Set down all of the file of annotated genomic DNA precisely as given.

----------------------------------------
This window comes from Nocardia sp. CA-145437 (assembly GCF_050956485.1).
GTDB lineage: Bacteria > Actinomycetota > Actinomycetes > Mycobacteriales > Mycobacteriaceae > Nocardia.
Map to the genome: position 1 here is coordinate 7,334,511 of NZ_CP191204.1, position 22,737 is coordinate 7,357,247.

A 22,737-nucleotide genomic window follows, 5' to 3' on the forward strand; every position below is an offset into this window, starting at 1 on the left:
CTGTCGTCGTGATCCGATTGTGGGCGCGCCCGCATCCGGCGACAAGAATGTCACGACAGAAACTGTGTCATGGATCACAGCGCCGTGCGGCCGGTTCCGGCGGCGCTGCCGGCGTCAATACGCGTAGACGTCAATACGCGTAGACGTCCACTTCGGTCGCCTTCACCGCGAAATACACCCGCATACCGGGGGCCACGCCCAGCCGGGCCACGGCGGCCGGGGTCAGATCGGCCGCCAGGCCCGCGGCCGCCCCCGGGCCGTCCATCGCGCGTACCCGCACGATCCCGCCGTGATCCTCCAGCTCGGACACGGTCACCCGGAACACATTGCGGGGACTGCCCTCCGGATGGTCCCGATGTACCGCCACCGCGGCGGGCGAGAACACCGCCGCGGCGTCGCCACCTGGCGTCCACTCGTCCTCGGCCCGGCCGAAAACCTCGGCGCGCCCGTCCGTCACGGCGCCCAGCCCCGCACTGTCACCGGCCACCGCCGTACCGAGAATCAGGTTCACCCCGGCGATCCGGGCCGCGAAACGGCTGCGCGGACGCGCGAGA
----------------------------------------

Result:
This window comes from Nocardia sp. CA-145437 (assembly GCF_050956485.1).
GTDB lineage: Bacteria > Actinomycetota > Actinomycetes > Mycobacteriales > Mycobacteriaceae > Nocardia.
Map to the genome: position 1 here is coordinate 7,334,511 of NZ_CP191204.1, position 22,737 is coordinate 7,357,247.

A 22,737-nucleotide genomic window follows, 5' to 3' on the forward strand; every position below is an offset into this window, starting at 1 on the left:
CTGTCGTCGTGATCCGATTGTGGGCGCGCCCGCATCCGGCGACAAGAATGTCACGACAGAAACTGTGTCATGGATCACAGCGCCGTGCGGCCGGTTCCGGCGGCGCTGCCGGCGTCAATACGCGTAGACGTCAATACGCGTAGACGTCCACTTCGGTCGCCTTCACCGCGAAATACACCCGCATACCGGGGGCCACGCCCAGCCGGGCCACGGCGGCCGGGGTCAGATCGGCCGCCAGGCCCGCGGCCGCCCCCGGGCCGTCCATCGCGCGTACCCGCACGATCCCGCCGTGATCCTCCAGCTCGGACACGGTCACCCGGAACACATTGCGGGGACTGCCCTCCGGATGGTCCCGATGTACCGCCACCGCGGCGGGCGAGAACACCGCCGCGGCGTCGCCACCTGGCGTCCACTCGTCCTCGGCCCGGCCGAAAACCTCGGCGCGCCCGTCCGTCACGGCGCCCAGCCCCGCACTGTCACCGGCCACCGCCGTACCGAGAATCAGGTTCACCCCGGCGATCCGGGCCGCGAAACGGCTGCGCGGACGCGCGAGA